02 January 2008

happy new year!

We've been off doing Christmas things for the past few weeks, but we're back and ready to overwhelm you with lots of pictures of our fun. We know you're all wondering how the expanded Bowersox family celebrated the holidays. Well, it's possible you don't actually care, but we like to pretend that we're the most interesting part of your world. Either way, here's the summary. All of the links will take you to our web albums filled with pictures to help you waste time.

I was determined to avoid a chaotic and commercialized Advent, so I finished the last bit of Christmas shopping at 10pm the night before Thanksgiving. I say that mostly to brag but also to say that it was one of the best decisions I've made in a long time. Even with baking orders to fill, the addition of a new tutoring student 2 nights a week, and my grandparents' move out of their home (which led to a major cooking spree on my part while my relatives were all in town), our first December with our kids was relatively peaceful.

We kicked the month off with a trip to cut down our own Christmas tree. Growing up on a crowded street with concrete and asphalt everywhere, we wanted the kids to learn to appreciate nature by killing a tree with their own hands. I also read that local tree growers are more likely to have organic trees that aren't spreading pesticides throughout your house. My hopes were dashed when we pulled into the farm and parked next to a large shed that had "Danger: Pesticides" plastered all over it. At any rate, it was a fun adventure. That evening we decorated the tree and celebrated with our kids' first mugs of hot cocoa.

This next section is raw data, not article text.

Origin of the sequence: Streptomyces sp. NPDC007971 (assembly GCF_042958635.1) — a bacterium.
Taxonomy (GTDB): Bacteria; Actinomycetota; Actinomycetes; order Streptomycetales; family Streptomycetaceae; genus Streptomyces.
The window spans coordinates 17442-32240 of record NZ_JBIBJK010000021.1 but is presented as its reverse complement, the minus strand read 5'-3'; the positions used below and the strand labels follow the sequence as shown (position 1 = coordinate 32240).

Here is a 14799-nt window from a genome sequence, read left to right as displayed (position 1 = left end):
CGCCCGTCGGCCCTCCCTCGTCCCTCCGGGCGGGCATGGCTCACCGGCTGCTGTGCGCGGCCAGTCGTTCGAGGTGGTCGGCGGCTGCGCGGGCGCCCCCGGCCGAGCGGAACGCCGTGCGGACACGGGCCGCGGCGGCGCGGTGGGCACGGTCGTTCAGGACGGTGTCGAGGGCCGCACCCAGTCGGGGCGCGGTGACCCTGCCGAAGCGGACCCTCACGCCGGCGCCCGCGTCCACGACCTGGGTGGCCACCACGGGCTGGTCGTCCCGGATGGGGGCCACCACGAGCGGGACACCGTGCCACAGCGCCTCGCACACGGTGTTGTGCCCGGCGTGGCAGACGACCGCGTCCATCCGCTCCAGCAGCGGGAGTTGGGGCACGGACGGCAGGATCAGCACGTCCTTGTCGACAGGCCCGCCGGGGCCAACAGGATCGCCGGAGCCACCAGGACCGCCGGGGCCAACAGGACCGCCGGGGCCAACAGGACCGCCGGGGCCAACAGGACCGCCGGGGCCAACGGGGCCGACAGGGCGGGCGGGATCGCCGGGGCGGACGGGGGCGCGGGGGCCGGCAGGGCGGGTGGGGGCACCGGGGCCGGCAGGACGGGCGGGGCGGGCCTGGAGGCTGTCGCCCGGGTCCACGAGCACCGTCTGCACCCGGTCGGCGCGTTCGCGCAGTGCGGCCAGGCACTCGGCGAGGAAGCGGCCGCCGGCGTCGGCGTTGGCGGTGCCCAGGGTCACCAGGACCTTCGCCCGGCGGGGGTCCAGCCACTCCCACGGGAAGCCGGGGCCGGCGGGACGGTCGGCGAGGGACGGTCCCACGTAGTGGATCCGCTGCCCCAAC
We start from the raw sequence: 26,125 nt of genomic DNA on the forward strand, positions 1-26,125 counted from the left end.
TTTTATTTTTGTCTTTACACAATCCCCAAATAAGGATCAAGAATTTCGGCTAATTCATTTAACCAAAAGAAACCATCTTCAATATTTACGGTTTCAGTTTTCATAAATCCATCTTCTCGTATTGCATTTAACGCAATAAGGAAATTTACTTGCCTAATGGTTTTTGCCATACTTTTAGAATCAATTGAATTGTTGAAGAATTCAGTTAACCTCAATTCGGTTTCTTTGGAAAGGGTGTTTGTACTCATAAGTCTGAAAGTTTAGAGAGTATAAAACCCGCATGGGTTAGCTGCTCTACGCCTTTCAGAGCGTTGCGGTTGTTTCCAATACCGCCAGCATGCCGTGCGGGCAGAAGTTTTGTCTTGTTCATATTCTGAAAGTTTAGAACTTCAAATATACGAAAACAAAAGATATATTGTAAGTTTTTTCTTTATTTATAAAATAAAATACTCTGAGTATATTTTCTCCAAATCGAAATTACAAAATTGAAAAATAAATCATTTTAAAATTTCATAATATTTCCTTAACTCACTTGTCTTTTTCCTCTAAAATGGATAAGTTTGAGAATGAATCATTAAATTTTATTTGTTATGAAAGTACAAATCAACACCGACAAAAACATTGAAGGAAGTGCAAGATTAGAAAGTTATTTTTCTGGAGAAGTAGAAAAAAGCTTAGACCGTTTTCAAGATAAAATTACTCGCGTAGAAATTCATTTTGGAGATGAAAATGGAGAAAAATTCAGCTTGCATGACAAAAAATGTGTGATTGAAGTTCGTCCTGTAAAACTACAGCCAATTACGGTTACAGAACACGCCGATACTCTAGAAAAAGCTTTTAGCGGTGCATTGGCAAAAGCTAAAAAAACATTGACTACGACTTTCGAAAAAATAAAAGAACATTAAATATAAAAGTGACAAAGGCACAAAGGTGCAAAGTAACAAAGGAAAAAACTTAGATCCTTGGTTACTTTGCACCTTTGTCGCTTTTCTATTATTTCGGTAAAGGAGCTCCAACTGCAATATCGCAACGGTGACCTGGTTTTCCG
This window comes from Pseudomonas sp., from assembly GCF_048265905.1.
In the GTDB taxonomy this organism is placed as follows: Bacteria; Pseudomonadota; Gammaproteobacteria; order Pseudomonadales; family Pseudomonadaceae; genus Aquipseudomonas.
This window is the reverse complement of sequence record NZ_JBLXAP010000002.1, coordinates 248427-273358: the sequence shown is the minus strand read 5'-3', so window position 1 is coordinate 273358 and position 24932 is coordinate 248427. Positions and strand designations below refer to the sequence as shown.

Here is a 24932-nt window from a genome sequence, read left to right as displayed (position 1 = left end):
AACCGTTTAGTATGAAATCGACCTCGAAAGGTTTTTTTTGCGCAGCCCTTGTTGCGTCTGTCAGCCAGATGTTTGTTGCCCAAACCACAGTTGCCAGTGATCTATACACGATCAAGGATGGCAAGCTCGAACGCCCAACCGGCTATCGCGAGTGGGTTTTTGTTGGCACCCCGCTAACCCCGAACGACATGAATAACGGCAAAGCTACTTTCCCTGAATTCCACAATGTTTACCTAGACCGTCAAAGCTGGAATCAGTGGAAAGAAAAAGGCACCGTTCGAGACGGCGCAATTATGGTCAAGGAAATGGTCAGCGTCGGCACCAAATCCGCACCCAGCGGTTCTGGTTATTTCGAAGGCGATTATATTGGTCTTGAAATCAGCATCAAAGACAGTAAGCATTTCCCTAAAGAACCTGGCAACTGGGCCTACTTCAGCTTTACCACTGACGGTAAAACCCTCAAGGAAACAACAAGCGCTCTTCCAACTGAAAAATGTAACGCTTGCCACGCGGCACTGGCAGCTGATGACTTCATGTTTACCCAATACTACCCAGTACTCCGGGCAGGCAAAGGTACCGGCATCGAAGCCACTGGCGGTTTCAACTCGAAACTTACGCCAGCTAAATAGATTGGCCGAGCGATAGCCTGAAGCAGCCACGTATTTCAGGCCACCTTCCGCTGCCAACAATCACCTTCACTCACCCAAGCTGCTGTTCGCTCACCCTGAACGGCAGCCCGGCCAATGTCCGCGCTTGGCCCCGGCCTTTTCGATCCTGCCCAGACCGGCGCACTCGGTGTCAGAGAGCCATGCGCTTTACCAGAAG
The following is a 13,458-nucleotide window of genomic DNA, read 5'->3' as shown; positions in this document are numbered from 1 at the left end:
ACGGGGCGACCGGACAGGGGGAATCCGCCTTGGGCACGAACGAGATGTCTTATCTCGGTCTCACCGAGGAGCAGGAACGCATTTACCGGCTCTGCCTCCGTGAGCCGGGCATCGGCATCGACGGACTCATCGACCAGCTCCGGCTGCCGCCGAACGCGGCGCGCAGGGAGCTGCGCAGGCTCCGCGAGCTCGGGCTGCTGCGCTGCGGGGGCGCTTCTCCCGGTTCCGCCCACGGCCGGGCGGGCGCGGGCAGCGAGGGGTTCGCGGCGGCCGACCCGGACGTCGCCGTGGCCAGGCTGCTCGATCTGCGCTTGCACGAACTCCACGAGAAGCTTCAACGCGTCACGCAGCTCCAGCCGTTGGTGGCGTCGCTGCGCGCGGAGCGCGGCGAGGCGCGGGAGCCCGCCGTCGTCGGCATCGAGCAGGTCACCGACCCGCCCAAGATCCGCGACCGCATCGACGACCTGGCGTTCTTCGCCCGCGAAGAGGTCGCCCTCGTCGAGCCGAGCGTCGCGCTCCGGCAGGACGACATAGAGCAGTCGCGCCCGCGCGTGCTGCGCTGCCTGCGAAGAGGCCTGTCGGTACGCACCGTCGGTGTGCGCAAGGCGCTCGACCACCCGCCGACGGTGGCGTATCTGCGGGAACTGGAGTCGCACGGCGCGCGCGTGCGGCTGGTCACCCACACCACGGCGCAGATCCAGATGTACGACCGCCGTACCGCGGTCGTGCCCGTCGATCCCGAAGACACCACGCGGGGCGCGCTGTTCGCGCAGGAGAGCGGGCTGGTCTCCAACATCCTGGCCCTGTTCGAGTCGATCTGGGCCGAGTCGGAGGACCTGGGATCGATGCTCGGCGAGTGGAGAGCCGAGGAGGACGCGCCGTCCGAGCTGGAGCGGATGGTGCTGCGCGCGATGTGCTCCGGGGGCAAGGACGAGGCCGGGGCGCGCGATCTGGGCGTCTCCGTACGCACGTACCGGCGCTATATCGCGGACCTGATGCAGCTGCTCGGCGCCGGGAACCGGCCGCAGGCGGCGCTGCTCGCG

We celebrated Advent at home with an advent wreath that we lit each Sunday, along with nightly readings of an advent-themed Bible passage. We also started a fun tradition of putting the Christmas cards we received each day in a bowl on the table. After dinner, we read the cards together and prayed for the people who sent them. If you sent us a card at the last minute, you might still be in line for a prayer. We got seriously backlogged in the mad rush at the end. If you didn't send us a card, we're not offended, but you missed out on a prayer.

The second weekend of December, we took a Sunday night drive to check out Christmas lights. Unfortunately, it was raining, so Joshua kept putting his window down to unfog it. Much to our dismay, the kids loved the giant blow ups. However, Mommy did manage to brainwash them by continually saying, "Look at those pretty WHITE lights!"